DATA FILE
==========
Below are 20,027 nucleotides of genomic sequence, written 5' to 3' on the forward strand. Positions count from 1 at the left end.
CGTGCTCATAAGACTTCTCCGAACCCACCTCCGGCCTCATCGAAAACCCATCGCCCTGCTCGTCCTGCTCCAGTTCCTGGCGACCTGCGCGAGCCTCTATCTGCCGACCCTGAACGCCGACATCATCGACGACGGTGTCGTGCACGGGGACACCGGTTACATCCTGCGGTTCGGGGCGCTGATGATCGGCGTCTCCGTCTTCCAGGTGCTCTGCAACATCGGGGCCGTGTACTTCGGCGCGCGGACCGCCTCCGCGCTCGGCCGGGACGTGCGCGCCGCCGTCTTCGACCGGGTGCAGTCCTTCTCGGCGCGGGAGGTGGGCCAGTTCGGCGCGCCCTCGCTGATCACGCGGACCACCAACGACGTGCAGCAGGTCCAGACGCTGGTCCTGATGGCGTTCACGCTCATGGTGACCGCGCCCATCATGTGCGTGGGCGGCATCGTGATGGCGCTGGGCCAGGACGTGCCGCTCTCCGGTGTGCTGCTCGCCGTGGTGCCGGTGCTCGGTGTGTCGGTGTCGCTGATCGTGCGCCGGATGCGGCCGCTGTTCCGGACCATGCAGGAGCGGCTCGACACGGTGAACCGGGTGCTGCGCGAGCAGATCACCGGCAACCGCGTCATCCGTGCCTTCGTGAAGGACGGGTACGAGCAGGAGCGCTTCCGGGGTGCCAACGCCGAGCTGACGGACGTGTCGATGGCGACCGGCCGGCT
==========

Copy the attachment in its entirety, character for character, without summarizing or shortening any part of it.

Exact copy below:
Below are 20,027 nucleotides of genomic sequence, written 5' to 3' on the forward strand. Positions count from 1 at the left end.
CGTGCTCATAAGACTTCTCCGAACCCACCTCCGGCCTCATCGAAAACCCATCGCCCTGCTCGTCCTGCTCCAGTTCCTGGCGACCTGCGCGAGCCTCTATCTGCCGACCCTGAACGCCGACATCATCGACGACGGTGTCGTGCACGGGGACACCGGTTACATCCTGCGGTTCGGGGCGCTGATGATCGGCGTCTCCGTCTTCCAGGTGCTCTGCAACATCGGGGCCGTGTACTTCGGCGCGCGGACCGCCTCCGCGCTCGGCCGGGACGTGCGCGCCGCCGTCTTCGACCGGGTGCAGTCCTTCTCGGCGCGGGAGGTGGGCCAGTTCGGCGCGCCCTCGCTGATCACGCGGACCACCAACGACGTGCAGCAGGTCCAGACGCTGGTCCTGATGGCGTTCACGCTCATGGTGACCGCGCCCATCATGTGCGTGGGCGGCATCGTGATGGCGCTGGGCCAGGACGTGCCGCTCTCCGGTGTGCTGCTCGCCGTGGTGCCGGTGCTCGGTGTGTCGGTGTCGCTGATCGTGCGCCGGATGCGGCCGCTGTTCCGGACCATGCAGGAGCGGCTCGACACGGTGAACCGGGTGCTGCGCGAGCAGATCACCGGCAACCGCGTCATCCGTGCCTTCGTGAAGGACGGGTACGAGCAGGAGCGCTTCCGGGGTGCCAACGCCGAGCTGACGGACGTGTCGATGGCGACCGGCCGGCT